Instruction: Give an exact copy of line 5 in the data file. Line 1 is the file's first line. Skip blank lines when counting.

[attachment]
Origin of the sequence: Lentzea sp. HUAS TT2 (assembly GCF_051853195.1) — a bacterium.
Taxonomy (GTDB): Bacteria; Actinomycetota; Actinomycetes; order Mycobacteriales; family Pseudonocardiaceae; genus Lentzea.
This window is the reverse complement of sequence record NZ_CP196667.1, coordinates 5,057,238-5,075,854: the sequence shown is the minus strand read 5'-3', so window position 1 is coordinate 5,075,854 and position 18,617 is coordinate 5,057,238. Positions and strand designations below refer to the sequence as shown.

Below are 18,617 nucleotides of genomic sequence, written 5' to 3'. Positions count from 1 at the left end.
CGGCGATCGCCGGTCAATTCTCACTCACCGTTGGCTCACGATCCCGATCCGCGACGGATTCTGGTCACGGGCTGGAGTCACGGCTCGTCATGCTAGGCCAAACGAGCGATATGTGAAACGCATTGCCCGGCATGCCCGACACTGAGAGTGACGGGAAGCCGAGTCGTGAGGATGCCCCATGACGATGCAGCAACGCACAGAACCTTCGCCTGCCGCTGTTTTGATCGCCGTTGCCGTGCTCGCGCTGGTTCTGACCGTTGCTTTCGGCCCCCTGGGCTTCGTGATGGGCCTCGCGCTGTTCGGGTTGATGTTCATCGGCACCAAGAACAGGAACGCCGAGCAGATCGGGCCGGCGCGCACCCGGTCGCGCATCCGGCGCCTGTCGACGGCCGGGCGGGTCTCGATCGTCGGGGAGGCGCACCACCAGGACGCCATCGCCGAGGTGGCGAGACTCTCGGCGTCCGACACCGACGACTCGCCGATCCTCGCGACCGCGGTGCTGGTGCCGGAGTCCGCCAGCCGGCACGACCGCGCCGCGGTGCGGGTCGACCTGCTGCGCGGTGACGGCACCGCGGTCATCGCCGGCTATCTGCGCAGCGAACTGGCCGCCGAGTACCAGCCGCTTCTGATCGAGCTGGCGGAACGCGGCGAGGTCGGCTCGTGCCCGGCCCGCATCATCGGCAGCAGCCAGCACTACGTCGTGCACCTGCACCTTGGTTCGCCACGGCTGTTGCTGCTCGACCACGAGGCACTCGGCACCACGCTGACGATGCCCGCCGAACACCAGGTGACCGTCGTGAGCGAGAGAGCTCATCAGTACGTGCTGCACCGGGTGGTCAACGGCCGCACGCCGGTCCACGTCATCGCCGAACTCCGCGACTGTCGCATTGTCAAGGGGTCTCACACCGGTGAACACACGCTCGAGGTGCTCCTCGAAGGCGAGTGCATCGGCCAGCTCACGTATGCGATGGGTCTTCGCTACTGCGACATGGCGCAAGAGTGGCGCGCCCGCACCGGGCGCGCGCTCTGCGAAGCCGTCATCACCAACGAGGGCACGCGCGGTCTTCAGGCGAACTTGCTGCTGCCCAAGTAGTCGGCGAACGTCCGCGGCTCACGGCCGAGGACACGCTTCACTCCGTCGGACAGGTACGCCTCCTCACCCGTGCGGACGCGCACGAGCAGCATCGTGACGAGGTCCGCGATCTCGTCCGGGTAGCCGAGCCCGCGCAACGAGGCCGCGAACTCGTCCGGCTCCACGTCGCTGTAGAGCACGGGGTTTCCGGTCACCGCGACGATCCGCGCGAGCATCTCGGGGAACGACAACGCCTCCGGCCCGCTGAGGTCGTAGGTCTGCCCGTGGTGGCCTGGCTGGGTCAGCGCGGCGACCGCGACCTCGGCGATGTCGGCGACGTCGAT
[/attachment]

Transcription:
CGGCGATCGCCGGTCAATTCTCACTCACCGTTGGCTCACGATCCCGATCCGCGACGGATTCTGGTCACGGGCTGGAGTCACGGCTCGTCATGCTAGGCCAAACGAGCGATATGTGAAACGCATTGCCCGGCATGCCCGACACTGAGAGTGACGGGAAGCCGAGTCGTGAGGATGCCCCATGACGATGCAGCAACGCACAGAACCTTCGCCTGCCGCTGTTTTGATCGCCGTTGCCGTGCTCGCGCTGGTTCTGACCGTTGCTTTCGGCCCCCTGGGCTTCGTGATGGGCCTCGCGCTGTTCGGGTTGATGTTCATCGGCACCAAGAACAGGAACGCCGAGCAGATCGGGCCGGCGCGCACCCGGTCGCGCATCCGGCGCCTGTCGACGGCCGGGCGGGTCTCGATCGTCGGGGAGGCGCACCACCAGGACGCCATCGCCGAGGTGGCGAGACTCTCGGCGTCCGACACCGACGACTCGCCGATCCTCGCGACCGCGGTGCTGGTGCCGGAGTCCGCCAGCCGGCACGACCGCGCCGCGGTGCGGGTCGACCTGCTGCGCGGTGACGGCACCGCGGTCATCGCCGGCTATCTGCGCAGCGAACTGGCCGCCGAGTACCAGCCGCTTCTGATCGAGCTGGCGGAACGCGGCGAGGTCGGCTCGTGCCCGGCCCGCATCATCGGCAGCAGCCAGCACTACGTCGTGCACCTGCACCTTGGTTCGCCACGGCTGTTGCTGCTCGACCACGAGGCACTCGGCACCACGCTGACGATGCCCGCCGAACACCAGGTGACCGTCGTGAGCGAGAGAGCTCATCAGTACGTGCTGCACCGGGTGGTCAACGGCCGCACGCCGGTCCACGTCATCGCCGAACTCCGCGACTGTCGCATTGTCAAGGGGTCTCACACCGGTGAACACACGCTCGAGGTGCTCCTCGAAGGCGAGTGCATCGGCCAGCTCACGTATGCGATGGGTCTTCGCTACTGCGACATGGCGCAAGAGTGGCGCGCCCGCACCGGGCGCGCGCTCTGCGAAGCCGTCATCACCAACGAGGGCACGCGCGGTCTTCAGGCGAACTTGCTGCTGCCCAAGTAGTCGGCGAACGTCCGCGGCTCACGGCCGAGGACACGCTTCACTCCGTCGGACAGGTACGCCTCCTCACCCGTGCGGACGCGCACGAGCAGCATCGTGACGAGGTCCGCGATCTCGTCCGGGTAGCCGAGCCCGCGCAACGAGGCCGCGAACTCGTCCGGCTCCACGTCGCTGTAGAGCACGGGGTTTCCGGTCACCGCGACGATCCGCGCGAGCATCTCGGGGAACGACAACGCCTCCGGCCCGCTGAGGTCGTAGGTCTGCCCGTGGTGGCCTGGCTGGGTCAGCGCGGCGACCGCGACCTCGGCGATGTCGGCGACGTCGAT